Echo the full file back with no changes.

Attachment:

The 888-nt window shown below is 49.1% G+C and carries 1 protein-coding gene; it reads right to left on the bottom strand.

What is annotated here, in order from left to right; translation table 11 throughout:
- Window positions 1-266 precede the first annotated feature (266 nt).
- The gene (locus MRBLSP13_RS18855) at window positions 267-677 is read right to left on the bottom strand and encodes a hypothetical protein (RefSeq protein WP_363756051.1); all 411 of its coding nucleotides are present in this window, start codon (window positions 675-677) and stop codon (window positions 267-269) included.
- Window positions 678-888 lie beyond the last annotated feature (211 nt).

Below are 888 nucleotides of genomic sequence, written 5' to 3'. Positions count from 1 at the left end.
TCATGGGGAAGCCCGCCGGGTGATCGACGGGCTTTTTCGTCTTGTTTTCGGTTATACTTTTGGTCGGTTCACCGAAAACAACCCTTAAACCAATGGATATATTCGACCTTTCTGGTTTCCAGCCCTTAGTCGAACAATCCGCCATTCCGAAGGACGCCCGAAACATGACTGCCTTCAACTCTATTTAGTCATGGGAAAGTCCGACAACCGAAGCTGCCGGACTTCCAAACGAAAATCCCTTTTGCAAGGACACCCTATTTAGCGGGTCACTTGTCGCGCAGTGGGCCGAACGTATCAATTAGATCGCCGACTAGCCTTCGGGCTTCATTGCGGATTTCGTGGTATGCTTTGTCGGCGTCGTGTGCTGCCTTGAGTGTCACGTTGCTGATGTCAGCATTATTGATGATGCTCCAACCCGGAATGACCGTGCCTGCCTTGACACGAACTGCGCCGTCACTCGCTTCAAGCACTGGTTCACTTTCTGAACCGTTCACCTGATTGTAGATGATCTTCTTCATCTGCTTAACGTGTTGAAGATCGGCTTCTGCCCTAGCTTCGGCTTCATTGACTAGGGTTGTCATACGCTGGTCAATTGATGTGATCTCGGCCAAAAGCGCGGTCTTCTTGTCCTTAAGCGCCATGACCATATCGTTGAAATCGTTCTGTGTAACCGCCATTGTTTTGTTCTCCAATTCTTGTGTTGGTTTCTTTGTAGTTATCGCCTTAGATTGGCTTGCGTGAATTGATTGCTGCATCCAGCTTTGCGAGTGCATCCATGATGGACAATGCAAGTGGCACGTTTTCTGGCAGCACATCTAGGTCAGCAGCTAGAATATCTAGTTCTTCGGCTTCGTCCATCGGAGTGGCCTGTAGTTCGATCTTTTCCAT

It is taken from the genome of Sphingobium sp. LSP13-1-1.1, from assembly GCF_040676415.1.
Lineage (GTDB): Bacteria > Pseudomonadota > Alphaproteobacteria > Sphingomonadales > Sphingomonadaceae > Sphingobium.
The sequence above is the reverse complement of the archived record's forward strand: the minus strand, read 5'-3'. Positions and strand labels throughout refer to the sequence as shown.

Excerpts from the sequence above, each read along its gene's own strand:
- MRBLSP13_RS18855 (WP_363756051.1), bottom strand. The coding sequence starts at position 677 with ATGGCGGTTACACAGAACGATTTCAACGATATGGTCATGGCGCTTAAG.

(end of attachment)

The 888-nt window shown below is 49.1% G+C and carries 1 protein-coding gene; it reads right to left on the bottom strand.

What is annotated here, in order from left to right; translation table 11 throughout:
- Window positions 1-266 precede the first annotated feature (266 nt).
- The gene (locus MRBLSP13_RS18855) at window positions 267-677 is read right to left on the bottom strand and encodes a hypothetical protein (RefSeq protein WP_363756051.1); all 411 of its coding nucleotides are present in this window, start codon (window positions 675-677) and stop codon (window positions 267-269) included.
- Window positions 678-888 lie beyond the last annotated feature (211 nt).

Below are 888 nucleotides of genomic sequence, written 5' to 3'. Positions count from 1 at the left end.
TCATGGGGAAGCCCGCCGGGTGATCGACGGGCTTTTTCGTCTTGTTTTCGGTTATACTTTTGGTCGGTTCACCGAAAACAACCCTTAAACCAATGGATATATTCGACCTTTCTGGTTTCCAGCCCTTAGTCGAACAATCCGCCATTCCGAAGGACGCCCGAAACATGACTGCCTTCAACTCTATTTAGTCATGGGAAAGTCCGACAACCGAAGCTGCCGGACTTCCAAACGAAAATCCCTTTTGCAAGGACACCCTATTTAGCGGGTCACTTGTCGCGCAGTGGGCCGAACGTATCAATTAGATCGCCGACTAGCCTTCGGGCTTCATTGCGGATTTCGTGGTATGCTTTGTCGGCGTCGTGTGCTGCCTTGAGTGTCACGTTGCTGATGTCAGCATTATTGATGATGCTCCAACCCGGAATGACCGTGCCTGCCTTGACACGAACTGCGCCGTCACTCGCTTCAAGCACTGGTTCACTTTCTGAACCGTTCACCTGATTGTAGATGATCTTCTTCATCTGCTTAACGTGTTGAAGATCGGCTTCTGCCCTAGCTTCGGCTTCATTGACTAGGGTTGTCATACGCTGGTCAATTGATGTGATCTCGGCCAAAAGCGCGGTCTTCTTGTCCTTAAGCGCCATGACCATATCGTTGAAATCGTTCTGTGTAACCGCCATTGTTTTGTTCTCCAATTCTTGTGTTGGTTTCTTTGTAGTTATCGCCTTAGATTGGCTTGCGTGAATTGATTGCTGCATCCAGCTTTGCGAGTGCATCCATGATGGACAATGCAAGTGGCACGTTTTCTGGCAGCACATCTAGGTCAGCAGCTAGAATATCTAGTTCTTCGGCTTCGTCCATCGGAGTGGCCTGTAGTTCGATCTTTTCCAT

It is taken from the genome of Sphingobium sp. LSP13-1-1.1, from assembly GCF_040676415.1.
Lineage (GTDB): Bacteria > Pseudomonadota > Alphaproteobacteria > Sphingomonadales > Sphingomonadaceae > Sphingobium.
The sequence above is the reverse complement of the archived record's forward strand: the minus strand, read 5'-3'. Positions and strand labels throughout refer to the sequence as shown.

Excerpts from the sequence above, each read along its gene's own strand:
- MRBLSP13_RS18855 (WP_363756051.1), bottom strand. The coding sequence starts at position 677 with ATGGCGGTTACACAGAACGATTTCAACGATATGGTCATGGCGCTTAAG.